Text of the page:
In a language foreign to many, the chanting was heard throughout the area Friday afternoon. With each word enunciated, the voice echoed off the buildings. It seemed to have originated from across campus.
People outside Richter Library turned their heads in confusion only to realize it was coming from the tower just above them. After acknowledging it, many continued what they were doing. Some, however, stopped and listened.
This March, in commemoration of Islamic Awareness Month, the Muslims Students of the University of Miami (MSUM) organized for the Islamic call to prayer to be broadcast each Friday afternoon from Richter Library’s clock tower.
The call to prayer, or Adhan, is recited in Arabic and is meant to resonate throughout the area. “It serves as constant reminder of when we have to pray, because prayer itself is a reminder of our religion and how we practice it,” said MSUM Vice-President Selima Jumarali.
According to the teachings of Islam, Muslims are to pray five times a day. Before each prayer, the call is usually performed live by an individual. In regions around the world with larger Muslim populations, it is not uncommon to hear it called throughout the day.
“[Here, it is] a prayer call across campus. Over there is it across the city,” said Misbah Farid, who was one of the students who facilitated the broadcast.
It was chosen to be played on Friday afternoons, because “it revolves around the day of congregational prayer” said Jumarali. Like Saturday for Jews or Sunday for Christians, Friday “holds strong significance for Muslims.”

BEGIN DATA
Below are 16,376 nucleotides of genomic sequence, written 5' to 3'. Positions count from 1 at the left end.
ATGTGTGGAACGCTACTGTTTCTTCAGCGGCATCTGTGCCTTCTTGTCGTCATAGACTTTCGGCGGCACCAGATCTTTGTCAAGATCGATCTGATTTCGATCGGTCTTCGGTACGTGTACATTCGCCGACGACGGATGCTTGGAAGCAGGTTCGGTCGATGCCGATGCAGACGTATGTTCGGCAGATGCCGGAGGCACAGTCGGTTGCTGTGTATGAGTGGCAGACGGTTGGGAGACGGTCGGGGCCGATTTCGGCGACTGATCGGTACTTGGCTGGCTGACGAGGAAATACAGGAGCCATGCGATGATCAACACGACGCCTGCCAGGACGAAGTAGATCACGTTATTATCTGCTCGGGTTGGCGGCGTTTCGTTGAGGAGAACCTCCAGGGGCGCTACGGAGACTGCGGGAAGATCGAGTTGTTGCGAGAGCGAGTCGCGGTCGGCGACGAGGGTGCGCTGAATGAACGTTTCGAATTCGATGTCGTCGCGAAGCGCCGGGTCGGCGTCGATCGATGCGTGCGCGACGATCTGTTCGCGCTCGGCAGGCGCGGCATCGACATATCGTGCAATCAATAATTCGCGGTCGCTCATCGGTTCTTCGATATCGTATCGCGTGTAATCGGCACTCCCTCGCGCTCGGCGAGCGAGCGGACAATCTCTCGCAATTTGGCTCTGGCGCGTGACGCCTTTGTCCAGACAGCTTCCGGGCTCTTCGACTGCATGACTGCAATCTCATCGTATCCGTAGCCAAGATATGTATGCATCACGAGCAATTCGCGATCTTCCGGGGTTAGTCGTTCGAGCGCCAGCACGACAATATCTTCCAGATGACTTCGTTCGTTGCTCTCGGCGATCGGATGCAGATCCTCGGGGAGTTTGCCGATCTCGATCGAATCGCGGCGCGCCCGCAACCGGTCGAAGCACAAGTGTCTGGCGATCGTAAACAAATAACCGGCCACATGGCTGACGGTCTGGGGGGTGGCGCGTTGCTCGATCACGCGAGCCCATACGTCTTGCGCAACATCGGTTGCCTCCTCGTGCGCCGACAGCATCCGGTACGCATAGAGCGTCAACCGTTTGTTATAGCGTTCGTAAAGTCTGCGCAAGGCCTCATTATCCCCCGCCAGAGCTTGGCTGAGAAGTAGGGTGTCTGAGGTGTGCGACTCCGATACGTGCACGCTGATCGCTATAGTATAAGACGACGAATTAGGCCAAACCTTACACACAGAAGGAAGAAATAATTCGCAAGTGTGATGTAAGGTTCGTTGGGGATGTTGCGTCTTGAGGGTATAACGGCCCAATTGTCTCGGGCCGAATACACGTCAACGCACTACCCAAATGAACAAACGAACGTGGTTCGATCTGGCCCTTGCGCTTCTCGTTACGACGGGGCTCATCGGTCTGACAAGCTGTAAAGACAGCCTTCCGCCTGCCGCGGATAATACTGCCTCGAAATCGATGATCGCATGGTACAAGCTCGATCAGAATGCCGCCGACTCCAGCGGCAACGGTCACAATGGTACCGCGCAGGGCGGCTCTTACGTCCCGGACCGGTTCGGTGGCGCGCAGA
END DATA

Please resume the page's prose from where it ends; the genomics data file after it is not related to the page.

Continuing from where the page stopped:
Teresa de la Guardia is Director of International Student and Scholar Services at UM and was the administrator who made this possible. She was approached from the Muslim students about six years ago, who saw this expression as a means to spread understanding about their religion during Islamic Awareness Month. After receiving approval from the Division of Student Affairs, de la Guardia directed them to Gary Heath of the Richter Library.
An assistant support specialist at the library, Heath is familiar with the Carillon that produces the chiming of the Richter clock tower. Mounted in a circle on top of the Stacks tower, the speakers broadcasted in every direction from the highest point of the library.
No other group has asked for audio to be played from the Richter tower in his 25 years working at the library, said Heath.
As he played the call, Heath recalled how his coworkers who would ask him what it was. While there were a variety of reactions, he said that he had never encountered anyone who was not accepting of it.
Outside in front of the library, students listened during the three- minute recording.
UM senior Kaleena Salgueiro said that although she could not hear the words in Arabic, the call was “pretty” and “very melodic.” It reminded her of chanting in a monastery.
After listening to the call, senior Andreia Chaves recalled how she has seen the Muslim students hold their congregation on Fridays in the University Center.
Although there is a Muslim Students Center on campus in Building 21, it is too small to hold all the students who attend the Friday prayers.